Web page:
Cleaning must be considered at the construction planning stage
Care must be taken to ensure that the value of a property is maintained. Niina Kesti, the founder of the pioneering mould removal company Poistoa, believes that architects and interior designers should take the ease of keeping premises clean into account at the planning stage.
Good property maintenance can bring the owner direct savings. Real estate availability and employee wellbeing are known to be better in properties that are proactively maintained. By thinking ahead, repair costs and staff absenteeism can be kept under control.
“A good cleaning service has goals. It is not just a matter of emptying the rubbish – cleaning helps to ensure a genuinely safe, healthy and pleasant environment. It supports the activities carried out on the premises,” Kesti says.
She recalls one case of a new building where the architects had forgotten that the door of a washing machine would have to be opened for filling and emptying the machine. The adjacent wall was too close to the machine to allow for its normal use.
“There are certain basic things that it can’t be assumed everyone will know. For example, textile mats shouldn’t be put everywhere, even if it’s good for acoustics. With larger construction projects, such as hospitals, a cleaning consultant is often included in the design team. For smaller projects, this will happen less often. From time to time, you come across properties where vacuum cleaning is difficult because there aren’t enough electrical sockets.”
It all adds up
In Kesti’s view, a growing trend in property maintenance is that property users aim to set themselves apart from the competition, thereby improving sales or their image.
“A pleasant negotiating environment can affect customer choices. The starting point for cleaning services is of course a good standard of hygiene, but it can also increase the attractiveness of premises. The role of cleaners is much more multidimensional than is often imagined.”
Professional cleaning makes extensive use of chemical and technology skills. Cleaners need to understand what they are doing, and why.
“Operators in the sector increasingly aim to use environmentally friendly products and chemicals. This is also reflected in property services training, but nonetheless chemicals are overused. For example, surfaces are disinfected for no good reason,” Kesti says.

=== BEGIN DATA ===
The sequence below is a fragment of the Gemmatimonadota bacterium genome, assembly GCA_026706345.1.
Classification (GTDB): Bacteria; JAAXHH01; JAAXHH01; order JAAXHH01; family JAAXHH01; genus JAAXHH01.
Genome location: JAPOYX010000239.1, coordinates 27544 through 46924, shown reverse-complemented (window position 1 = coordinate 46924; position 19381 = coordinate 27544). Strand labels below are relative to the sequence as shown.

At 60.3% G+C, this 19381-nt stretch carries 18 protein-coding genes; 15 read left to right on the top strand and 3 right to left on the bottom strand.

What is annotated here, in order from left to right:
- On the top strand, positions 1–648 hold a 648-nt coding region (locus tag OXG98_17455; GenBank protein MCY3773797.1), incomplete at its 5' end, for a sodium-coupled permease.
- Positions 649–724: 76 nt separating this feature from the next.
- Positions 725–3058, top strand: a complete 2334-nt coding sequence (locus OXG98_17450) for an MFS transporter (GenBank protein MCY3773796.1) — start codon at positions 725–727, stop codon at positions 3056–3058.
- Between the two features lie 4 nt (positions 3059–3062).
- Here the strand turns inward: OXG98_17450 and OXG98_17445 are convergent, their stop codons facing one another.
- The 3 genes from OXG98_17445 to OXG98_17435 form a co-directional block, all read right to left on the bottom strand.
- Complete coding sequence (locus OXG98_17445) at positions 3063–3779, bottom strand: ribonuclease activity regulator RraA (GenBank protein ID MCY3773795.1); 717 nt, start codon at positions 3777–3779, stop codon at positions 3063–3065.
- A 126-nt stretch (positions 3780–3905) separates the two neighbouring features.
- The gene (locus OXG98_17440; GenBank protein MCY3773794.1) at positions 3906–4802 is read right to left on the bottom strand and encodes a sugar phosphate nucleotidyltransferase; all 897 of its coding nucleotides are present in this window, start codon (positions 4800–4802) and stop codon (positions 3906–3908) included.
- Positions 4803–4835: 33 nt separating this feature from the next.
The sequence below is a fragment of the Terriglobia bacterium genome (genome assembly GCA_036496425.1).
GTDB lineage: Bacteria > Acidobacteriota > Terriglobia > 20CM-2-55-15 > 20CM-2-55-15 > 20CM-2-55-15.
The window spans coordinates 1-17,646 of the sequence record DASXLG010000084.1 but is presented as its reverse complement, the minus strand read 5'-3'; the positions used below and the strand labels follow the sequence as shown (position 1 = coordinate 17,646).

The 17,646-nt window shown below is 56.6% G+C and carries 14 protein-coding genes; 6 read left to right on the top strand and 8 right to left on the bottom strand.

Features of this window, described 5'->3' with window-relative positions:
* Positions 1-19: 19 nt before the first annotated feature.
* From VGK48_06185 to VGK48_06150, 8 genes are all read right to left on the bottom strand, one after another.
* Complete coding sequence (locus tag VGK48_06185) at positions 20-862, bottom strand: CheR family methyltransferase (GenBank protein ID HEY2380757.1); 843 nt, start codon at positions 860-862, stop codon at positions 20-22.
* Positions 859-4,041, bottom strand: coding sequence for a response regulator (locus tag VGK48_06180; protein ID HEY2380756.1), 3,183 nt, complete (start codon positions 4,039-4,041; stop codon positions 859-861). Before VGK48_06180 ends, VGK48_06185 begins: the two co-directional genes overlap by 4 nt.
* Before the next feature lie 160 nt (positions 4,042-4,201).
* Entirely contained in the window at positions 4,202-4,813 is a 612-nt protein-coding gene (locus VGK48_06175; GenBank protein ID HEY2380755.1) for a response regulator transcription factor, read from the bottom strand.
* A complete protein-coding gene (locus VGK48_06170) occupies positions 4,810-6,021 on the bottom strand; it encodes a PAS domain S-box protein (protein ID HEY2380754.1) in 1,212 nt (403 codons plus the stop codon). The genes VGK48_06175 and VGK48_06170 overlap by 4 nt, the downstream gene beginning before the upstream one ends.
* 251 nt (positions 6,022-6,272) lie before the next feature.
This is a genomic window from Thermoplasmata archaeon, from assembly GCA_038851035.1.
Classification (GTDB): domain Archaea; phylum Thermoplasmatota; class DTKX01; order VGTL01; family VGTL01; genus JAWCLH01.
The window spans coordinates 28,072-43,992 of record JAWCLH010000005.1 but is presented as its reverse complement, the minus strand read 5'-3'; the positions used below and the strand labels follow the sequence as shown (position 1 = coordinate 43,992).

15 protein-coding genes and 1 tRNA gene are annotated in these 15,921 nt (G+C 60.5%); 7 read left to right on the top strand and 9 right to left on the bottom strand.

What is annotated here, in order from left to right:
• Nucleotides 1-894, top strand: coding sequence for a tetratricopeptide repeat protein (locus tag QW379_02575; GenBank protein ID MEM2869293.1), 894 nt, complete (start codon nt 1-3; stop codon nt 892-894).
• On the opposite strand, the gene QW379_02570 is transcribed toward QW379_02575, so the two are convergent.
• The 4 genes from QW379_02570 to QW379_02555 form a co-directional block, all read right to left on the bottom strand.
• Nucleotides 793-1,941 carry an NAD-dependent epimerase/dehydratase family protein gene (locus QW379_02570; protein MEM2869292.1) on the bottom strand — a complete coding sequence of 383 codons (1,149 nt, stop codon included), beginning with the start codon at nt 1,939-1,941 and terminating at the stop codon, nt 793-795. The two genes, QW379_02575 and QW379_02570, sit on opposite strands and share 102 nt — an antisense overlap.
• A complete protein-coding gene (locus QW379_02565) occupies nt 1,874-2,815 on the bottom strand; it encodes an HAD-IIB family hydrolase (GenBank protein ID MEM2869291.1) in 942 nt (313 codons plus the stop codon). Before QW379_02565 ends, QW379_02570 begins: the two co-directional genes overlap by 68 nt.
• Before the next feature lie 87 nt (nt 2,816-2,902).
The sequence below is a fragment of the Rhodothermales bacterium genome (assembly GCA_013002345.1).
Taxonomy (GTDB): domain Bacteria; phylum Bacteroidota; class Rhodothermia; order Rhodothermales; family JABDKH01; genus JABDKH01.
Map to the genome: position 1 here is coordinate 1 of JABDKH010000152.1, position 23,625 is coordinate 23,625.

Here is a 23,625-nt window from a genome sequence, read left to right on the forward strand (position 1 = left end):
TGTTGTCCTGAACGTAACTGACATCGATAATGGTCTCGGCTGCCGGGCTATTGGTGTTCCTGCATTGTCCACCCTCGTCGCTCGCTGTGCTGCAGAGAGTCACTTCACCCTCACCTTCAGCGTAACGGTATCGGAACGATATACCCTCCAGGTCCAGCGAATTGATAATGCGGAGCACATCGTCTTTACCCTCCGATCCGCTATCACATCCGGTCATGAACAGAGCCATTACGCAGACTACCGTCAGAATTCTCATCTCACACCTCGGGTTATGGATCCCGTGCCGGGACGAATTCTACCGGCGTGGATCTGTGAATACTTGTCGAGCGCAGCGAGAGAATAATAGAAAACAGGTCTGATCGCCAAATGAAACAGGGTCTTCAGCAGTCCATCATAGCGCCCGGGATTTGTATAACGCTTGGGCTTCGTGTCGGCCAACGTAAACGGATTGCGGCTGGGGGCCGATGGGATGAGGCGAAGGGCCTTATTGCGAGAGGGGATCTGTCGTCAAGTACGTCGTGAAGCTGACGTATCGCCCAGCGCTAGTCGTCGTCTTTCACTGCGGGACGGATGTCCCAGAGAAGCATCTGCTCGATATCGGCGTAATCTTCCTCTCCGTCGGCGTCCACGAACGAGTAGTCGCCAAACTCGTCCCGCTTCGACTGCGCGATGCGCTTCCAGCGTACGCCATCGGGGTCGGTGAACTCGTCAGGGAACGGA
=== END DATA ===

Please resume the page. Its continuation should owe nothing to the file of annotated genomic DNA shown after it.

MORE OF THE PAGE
From observations to action
As Kesti sees it, cleaning services should be part of the monitoring of the condition of properties.
“The things that first catch a cleaner's attention are changes in the colour and odour of surfaces, for instance, which may be signs of problems with indoor air quality. Unlike other people, cleaners usually visit all areas of a property, so they see more,” Kesti notes.
Every visitor to a property can also assess whether there is an abnormal smell in the air and whether the ventilation is working properly. Kesti encourages people to voice any concerns they have in these regards. Experts can then assess the situation. The essential thing is that problems are tackled at an early stage.
“Indoor air problems are not always problems involving mould. In addition to moisture and microbial damage, industrial mineral fibres can be a problem, for example.”
A pioneer in mould removal
Founded in 2013 in Ruskola, under Kesti's leadership Poistoa has flourished to become a company employing more than a hundred professionals in the cleanliness industry. The company is especially known for its mould removal expertise. Poistoa’s customers include housing cooperatives, companies, municipalities, and town and city councils, as well as construction companies.
Kesti has received many awards for entrepreneurship, and is a sought-after trainer for events in the sector. She is reportedly the only person in Finland who has completed both cleaning and construction training.
“Cleaning agents, equipment, methods and tools are constantly evolving. A quick wipe with a cloth is no longer enough,” Kesti points out. “High-quality cleaning always requires trained and skilled personnel, and professional-standard equipment must be used.”